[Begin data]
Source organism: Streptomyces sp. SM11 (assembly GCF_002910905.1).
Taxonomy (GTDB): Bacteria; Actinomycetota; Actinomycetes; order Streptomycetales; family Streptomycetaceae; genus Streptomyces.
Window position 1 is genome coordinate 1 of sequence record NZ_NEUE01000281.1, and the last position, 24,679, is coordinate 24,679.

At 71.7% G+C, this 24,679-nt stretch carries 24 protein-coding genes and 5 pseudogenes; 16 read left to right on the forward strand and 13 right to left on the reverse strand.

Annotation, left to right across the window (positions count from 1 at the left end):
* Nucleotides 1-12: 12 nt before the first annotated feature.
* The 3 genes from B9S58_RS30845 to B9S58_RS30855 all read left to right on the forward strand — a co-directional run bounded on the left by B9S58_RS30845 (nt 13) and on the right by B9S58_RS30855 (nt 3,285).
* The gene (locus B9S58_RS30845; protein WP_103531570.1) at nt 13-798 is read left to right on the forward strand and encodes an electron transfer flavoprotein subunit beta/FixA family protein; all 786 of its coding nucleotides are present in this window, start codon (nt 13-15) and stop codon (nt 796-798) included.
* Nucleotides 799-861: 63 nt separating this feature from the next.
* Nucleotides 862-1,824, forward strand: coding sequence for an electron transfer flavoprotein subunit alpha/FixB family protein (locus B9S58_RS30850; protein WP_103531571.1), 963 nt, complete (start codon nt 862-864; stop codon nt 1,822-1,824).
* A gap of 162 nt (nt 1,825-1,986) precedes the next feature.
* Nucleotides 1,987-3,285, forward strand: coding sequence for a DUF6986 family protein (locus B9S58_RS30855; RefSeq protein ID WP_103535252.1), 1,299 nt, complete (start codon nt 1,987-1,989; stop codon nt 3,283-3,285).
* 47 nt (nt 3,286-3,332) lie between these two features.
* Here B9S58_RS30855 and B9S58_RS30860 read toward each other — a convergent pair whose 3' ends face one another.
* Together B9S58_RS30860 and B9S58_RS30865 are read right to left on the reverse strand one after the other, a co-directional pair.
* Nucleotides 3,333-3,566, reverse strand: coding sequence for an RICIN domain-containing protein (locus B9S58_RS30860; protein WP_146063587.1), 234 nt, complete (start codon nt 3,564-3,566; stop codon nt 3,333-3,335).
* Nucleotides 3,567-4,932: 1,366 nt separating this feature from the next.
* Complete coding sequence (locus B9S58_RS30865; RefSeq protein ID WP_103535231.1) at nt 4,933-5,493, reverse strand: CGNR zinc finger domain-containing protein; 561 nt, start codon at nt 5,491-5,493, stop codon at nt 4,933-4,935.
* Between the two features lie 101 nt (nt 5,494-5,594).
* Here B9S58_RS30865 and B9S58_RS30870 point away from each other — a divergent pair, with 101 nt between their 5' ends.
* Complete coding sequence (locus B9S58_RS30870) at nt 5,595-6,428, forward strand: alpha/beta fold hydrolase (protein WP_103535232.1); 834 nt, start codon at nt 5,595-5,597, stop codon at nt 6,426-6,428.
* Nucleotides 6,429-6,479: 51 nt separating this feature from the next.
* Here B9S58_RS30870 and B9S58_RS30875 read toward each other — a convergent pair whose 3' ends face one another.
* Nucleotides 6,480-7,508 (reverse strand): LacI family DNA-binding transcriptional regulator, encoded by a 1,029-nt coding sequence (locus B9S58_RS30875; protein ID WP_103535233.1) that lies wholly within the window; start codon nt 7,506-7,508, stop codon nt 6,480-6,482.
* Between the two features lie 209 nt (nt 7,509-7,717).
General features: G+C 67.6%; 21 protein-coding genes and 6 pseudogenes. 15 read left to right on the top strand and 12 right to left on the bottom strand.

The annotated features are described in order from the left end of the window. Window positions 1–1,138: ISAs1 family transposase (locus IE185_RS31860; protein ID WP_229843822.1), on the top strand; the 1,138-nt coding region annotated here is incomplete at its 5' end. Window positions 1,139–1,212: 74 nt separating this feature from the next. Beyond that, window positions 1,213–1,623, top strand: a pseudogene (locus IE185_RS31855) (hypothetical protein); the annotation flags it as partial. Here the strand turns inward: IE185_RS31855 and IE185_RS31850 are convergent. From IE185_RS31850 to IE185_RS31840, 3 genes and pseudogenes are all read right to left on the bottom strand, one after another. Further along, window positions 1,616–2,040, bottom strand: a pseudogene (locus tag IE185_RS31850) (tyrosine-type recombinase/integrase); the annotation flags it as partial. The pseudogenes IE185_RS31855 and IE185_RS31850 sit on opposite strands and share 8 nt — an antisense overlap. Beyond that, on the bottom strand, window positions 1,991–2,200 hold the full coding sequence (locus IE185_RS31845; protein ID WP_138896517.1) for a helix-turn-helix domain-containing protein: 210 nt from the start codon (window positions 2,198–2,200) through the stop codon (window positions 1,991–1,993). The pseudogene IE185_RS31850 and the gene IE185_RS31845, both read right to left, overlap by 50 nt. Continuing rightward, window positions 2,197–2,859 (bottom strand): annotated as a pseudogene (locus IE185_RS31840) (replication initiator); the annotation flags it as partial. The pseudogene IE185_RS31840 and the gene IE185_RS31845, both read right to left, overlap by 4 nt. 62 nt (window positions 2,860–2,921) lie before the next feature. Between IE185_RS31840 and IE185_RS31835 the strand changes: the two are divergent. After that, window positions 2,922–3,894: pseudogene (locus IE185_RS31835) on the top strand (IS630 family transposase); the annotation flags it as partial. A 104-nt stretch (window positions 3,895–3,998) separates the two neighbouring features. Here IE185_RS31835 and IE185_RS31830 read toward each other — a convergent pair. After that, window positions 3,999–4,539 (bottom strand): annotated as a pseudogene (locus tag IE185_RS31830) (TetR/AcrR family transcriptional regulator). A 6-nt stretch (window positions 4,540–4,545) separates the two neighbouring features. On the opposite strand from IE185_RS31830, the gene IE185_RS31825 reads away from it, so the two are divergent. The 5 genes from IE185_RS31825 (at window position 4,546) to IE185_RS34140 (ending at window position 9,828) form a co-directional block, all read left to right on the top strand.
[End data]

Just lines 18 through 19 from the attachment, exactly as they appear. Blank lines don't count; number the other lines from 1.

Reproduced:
* Complete coding sequence (locus B9S58_RS30865; RefSeq protein ID WP_103535231.1) at nt 4,933-5,493, reverse strand: CGNR zinc finger domain-containing protein; 561 nt, start codon at nt 5,491-5,493, stop codon at nt 4,933-4,935.
* Between the two features lie 101 nt (nt 5,494-5,594).